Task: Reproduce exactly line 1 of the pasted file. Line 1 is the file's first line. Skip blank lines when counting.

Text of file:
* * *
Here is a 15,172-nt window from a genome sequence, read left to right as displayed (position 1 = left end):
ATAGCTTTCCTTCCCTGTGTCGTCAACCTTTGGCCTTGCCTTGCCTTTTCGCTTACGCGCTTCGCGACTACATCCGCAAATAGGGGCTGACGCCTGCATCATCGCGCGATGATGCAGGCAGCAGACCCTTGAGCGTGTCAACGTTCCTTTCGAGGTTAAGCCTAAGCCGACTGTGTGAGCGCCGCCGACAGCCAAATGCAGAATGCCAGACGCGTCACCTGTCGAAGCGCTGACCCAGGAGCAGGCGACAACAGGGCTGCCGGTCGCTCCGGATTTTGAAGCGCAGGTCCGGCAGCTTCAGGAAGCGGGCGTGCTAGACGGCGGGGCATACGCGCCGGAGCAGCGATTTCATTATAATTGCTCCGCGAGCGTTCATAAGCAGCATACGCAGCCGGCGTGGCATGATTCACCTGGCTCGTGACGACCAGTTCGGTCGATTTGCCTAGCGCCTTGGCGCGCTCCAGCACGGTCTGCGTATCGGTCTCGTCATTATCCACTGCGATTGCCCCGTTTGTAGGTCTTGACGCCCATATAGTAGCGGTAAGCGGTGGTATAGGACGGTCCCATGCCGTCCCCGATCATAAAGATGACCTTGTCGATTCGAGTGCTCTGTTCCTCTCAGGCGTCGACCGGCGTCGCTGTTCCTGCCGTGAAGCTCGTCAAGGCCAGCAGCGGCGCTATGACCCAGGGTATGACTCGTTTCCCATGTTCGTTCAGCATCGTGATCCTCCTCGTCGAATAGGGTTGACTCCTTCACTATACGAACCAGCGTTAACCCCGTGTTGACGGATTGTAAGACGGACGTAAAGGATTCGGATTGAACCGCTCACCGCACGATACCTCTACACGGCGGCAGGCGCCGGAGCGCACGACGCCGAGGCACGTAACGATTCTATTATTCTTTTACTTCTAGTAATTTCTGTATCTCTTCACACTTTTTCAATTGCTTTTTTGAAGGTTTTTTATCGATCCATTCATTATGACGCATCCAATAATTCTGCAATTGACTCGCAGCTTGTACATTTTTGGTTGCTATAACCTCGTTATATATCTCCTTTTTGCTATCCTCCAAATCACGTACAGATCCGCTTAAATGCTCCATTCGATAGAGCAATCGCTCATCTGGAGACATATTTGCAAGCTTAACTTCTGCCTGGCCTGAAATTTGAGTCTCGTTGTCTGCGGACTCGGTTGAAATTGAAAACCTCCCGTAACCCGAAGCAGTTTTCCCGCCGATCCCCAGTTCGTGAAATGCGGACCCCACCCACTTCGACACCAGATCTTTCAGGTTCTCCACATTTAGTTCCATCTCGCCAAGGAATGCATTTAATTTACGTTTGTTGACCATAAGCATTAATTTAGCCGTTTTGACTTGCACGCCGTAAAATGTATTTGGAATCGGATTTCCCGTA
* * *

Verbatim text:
Here is a 15,172-nt window from a genome sequence, read left to right as displayed (position 1 = left end):